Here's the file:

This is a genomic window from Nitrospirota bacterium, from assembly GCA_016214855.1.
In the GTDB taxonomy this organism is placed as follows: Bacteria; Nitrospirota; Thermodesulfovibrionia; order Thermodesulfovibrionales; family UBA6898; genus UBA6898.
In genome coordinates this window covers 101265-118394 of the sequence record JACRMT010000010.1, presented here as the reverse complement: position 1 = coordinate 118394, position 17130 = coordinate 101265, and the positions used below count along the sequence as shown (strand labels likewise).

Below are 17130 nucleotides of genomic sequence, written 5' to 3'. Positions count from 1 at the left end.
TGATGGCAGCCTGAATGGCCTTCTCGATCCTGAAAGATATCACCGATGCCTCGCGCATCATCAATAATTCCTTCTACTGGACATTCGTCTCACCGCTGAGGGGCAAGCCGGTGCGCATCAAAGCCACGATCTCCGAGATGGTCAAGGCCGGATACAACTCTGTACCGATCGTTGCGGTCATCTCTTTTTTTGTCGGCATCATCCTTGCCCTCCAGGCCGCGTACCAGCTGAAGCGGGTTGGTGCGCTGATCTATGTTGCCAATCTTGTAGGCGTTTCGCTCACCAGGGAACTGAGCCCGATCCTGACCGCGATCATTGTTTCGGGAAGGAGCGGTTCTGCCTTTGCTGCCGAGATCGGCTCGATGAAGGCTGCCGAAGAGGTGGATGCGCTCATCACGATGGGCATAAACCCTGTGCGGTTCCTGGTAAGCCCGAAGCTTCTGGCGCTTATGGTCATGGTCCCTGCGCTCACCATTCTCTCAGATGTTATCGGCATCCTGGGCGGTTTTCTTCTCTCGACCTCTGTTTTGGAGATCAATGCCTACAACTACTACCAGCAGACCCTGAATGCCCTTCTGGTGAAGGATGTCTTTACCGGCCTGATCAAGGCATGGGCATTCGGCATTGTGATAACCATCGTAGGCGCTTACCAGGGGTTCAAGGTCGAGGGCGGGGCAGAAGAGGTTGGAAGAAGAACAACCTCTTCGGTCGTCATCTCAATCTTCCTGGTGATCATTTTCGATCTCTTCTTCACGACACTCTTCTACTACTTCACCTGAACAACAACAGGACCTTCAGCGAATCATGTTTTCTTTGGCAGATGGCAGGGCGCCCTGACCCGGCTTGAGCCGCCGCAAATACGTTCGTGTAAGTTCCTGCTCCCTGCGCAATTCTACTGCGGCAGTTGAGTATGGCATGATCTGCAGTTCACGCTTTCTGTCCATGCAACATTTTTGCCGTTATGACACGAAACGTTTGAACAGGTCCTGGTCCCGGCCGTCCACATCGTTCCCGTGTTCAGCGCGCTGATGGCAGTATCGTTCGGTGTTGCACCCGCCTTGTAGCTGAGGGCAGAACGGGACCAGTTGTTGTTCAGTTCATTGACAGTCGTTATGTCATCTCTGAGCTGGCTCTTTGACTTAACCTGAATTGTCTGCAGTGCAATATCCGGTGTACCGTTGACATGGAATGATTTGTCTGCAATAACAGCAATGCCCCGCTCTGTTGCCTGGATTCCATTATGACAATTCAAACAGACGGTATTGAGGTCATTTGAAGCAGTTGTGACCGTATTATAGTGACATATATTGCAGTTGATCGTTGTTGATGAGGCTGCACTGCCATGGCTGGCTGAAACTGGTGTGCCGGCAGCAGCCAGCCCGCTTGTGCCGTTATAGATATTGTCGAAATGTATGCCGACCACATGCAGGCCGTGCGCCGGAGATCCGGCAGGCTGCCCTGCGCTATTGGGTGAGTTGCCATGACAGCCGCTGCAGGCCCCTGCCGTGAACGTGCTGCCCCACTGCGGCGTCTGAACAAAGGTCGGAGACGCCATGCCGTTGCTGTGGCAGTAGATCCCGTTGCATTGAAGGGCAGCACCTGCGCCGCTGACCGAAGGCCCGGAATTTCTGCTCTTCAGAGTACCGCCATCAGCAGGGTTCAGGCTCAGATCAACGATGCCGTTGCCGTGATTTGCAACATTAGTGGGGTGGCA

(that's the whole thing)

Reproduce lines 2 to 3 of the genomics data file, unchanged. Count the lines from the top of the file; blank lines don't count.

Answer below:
In the GTDB taxonomy this organism is placed as follows: Bacteria; Nitrospirota; Thermodesulfovibrionia; order Thermodesulfovibrionales; family UBA6898; genus UBA6898.
In genome coordinates this window covers 101265-118394 of the sequence record JACRMT010000010.1, presented here as the reverse complement: position 1 = coordinate 118394, position 17130 = coordinate 101265, and the positions used below count along the sequence as shown (strand labels likewise).